Author Régis Jauffret’s Parisian Tale of Lust Gets a Sexy Cinematic Spin
“My favorite gemstone is ruby—the color of passion, eroticism, lips, blood and aristocracy,” says Paris-born actress Priscilla de Laforcade who plays a seductive thief with a passion for jewels in Presque des Amoureux, a contemporary noir short from rising filmmaker Julien Carlier and art director Joana Figueira, produced in collaboration with Effigies. Shot in mysterious black-and-white and clad in Margiela, Alaïa, and erotic jewellery by Betony Vernon, the femme fatale entraps the viewer with a beguiling monologue. “We wanted to push the fashion video genre into a more fictional style,” explain the collaborators, having previously worked on films for Karl Lagerfeld and Tsumori Chisato. “Working from a novel seemed obvious.” So the team turned to French fiction provocateur Régis Jauffret, adapting a short story from his 2007 collection, Microfictions, which was originally written with a male narrator in mind. “The text was very strong,” says Laforcade, whose impressive career has already included a role in Amour et Turbulences, campaigns for Hogan and Nina Ricci, and a record deal with Universal as part of the band Les Chanteuses. “I found it interesting to embody this character as a powerful and dominating woman.”
Photographer Spencer Lowell Boards agnès b.’s Innovative Seafaring Research Vessel
Windswept nautical views, choppy seas and cloud-mottled skies mingle elegantly with marine laboratory close-ups in this short documentary from the lauded Los Angeles director and Time magazine photographer Spencer Lowell. Captured over a five-day trip aboard “Tara”, the scientific vessel owned by agnès b. company director Étienne Bourgeois, Lowell’s images reflect the rhythm of the unknown waters while distilling the advanced work undertaken by the ship’s crew and researchers, often assisted by artists and journalists, towards understanding how what lies beneath impacts our lives above. “The most emotional moment was waking up on a Saturday morning and going onto the deck to be surrounded by 360 degrees of water,” the filmmaker recalls. “I had never been out where you couldn’t see land anywhere. It was completely surreal.” Having made expeditions across the seas of Greenland, Antarctica, Patagonia and South Georgia, “Tara”—formerly Sir Peter Blake’s “Seamaster”—reveals the surprising yet critical importance of plankton and other micro-aquatic organisms, which generate 50 percent of the oxygen in the atmosphere and consume 75 percent of the carbon dioxide. This is something the designer and culture doyenne agnès b. has paid a key interest in over the past decade. “She believes that the situation today will be the humanitarian crisis of tomorrow,” Secretary General and Operations Manager of the Tara Oceans project Romain Troublé says of her involvement. “There is scientific activity around plankton all over the world, but we also look at the environment and its neighbors—something that’s rarely, or never, been done on a global scale as we do with Tara.”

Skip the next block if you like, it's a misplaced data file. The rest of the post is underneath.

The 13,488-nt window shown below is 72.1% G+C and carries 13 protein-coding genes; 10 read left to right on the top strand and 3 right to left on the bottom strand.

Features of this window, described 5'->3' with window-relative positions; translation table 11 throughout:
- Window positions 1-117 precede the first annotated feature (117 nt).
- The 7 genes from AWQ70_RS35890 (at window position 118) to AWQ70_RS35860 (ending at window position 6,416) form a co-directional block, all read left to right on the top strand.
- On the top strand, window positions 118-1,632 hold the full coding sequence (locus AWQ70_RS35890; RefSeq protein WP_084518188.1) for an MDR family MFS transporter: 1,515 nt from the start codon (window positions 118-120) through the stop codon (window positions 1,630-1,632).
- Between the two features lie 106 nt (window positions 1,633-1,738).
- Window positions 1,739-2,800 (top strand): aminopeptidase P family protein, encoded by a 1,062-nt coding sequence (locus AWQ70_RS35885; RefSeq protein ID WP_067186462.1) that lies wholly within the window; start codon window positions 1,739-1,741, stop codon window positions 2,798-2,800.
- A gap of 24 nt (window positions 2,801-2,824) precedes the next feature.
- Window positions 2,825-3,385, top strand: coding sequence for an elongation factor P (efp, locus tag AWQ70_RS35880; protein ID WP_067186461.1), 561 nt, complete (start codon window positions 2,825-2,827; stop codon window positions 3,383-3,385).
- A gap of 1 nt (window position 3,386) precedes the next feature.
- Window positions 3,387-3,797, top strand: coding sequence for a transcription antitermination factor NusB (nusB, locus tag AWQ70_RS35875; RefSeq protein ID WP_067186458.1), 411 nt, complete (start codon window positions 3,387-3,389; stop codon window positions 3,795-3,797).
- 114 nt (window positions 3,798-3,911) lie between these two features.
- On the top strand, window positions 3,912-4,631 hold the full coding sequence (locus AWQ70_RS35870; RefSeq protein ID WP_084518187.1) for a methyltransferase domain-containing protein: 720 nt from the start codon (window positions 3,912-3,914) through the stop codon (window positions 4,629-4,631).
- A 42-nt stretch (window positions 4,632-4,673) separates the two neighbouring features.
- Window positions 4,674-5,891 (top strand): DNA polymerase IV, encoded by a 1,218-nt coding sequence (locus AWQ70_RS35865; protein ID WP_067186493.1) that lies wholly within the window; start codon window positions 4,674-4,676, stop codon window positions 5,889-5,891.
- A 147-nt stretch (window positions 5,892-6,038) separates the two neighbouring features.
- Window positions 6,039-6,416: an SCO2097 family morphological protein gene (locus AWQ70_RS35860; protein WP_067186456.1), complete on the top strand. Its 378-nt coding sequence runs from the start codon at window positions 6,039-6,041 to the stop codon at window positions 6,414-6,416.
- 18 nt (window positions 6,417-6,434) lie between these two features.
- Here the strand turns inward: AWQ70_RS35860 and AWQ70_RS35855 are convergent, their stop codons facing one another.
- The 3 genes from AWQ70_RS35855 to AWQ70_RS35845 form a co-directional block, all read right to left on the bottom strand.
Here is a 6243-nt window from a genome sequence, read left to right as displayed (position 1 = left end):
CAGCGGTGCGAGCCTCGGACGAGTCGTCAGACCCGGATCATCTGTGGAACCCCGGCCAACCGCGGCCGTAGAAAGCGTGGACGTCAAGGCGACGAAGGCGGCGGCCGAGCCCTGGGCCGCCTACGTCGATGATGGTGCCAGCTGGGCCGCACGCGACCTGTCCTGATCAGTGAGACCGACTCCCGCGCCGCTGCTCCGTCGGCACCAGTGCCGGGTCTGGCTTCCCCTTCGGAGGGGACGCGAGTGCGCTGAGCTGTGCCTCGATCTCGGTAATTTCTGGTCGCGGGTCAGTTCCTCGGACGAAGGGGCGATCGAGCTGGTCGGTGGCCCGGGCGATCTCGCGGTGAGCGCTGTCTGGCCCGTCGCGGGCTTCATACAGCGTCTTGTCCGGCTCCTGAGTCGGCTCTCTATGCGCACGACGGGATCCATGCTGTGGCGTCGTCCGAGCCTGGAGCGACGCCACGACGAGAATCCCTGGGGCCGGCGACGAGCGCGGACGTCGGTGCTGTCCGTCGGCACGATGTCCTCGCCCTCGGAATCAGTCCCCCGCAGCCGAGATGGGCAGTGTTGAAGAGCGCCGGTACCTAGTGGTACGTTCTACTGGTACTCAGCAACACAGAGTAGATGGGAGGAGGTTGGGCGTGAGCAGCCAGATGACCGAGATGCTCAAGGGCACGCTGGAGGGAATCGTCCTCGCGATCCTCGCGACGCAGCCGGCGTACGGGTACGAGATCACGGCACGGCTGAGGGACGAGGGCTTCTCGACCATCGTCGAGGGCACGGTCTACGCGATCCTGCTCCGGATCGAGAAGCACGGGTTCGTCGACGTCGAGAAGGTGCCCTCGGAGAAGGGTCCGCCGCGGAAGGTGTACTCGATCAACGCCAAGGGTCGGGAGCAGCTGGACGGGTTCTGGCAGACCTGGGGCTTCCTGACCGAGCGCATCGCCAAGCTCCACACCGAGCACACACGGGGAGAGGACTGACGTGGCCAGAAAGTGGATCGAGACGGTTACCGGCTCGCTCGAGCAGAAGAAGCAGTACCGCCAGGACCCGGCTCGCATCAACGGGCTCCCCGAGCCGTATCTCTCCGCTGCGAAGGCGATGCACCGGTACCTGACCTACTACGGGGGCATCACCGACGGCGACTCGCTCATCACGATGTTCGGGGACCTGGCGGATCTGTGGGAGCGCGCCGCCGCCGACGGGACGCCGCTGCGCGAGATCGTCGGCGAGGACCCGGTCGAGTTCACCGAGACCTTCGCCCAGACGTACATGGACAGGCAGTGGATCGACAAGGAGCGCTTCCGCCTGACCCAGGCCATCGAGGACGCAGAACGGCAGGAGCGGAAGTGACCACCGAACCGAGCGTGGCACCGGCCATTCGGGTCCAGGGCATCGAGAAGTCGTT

The Legendary Photographer Plunges Into the Dark Corners and Bright Lights of Hong Kong
Acclaimed Japanese photographer Daido Moriyama’s sensual approach to the urban landscape is revealed in this edifying short by the Hong Kong-based filmmaker Ringo Tang. Now in his 70s, Moriyama shot to fame when his grainy black-and-white images depicting a post-war Japan in flux won the country’s New Artist Award in 1967 and has since had major retrospectives at the New York Metropolitan Museum and San Francisco Museum of Modern Art (1999), the Tokyo Metropolitan Museum of Photography (2008) and, currently, at Tate Modern in tandem with William Klein. His high-contrast, distorted imagery and raw-verging-on-sordid content has influenced the work of countless photographers. Tang’s relationship to the master of harsh street photography is especially poetic: “The Moriyama black has always fascinated me,” the director writes in homage. “A thick slash of heavy black, so overwhelming.” Filmed while Moriyama was in Hong Kong for his first ever solo exhibition there, the short splices examples of his oeuvre with footage of the artist himself, whose short sentences are layered over the industrial beat of the city. The result taps into Moriyama’s engaged, multi-sensory experience of the metropolis, which he investigates using not only sight, but also smell and sound. Observations such as “The past cannot be captured by the present, the present can only be captured in the moment” crystallize what Moriyama refers to as “the mighty power” of photography.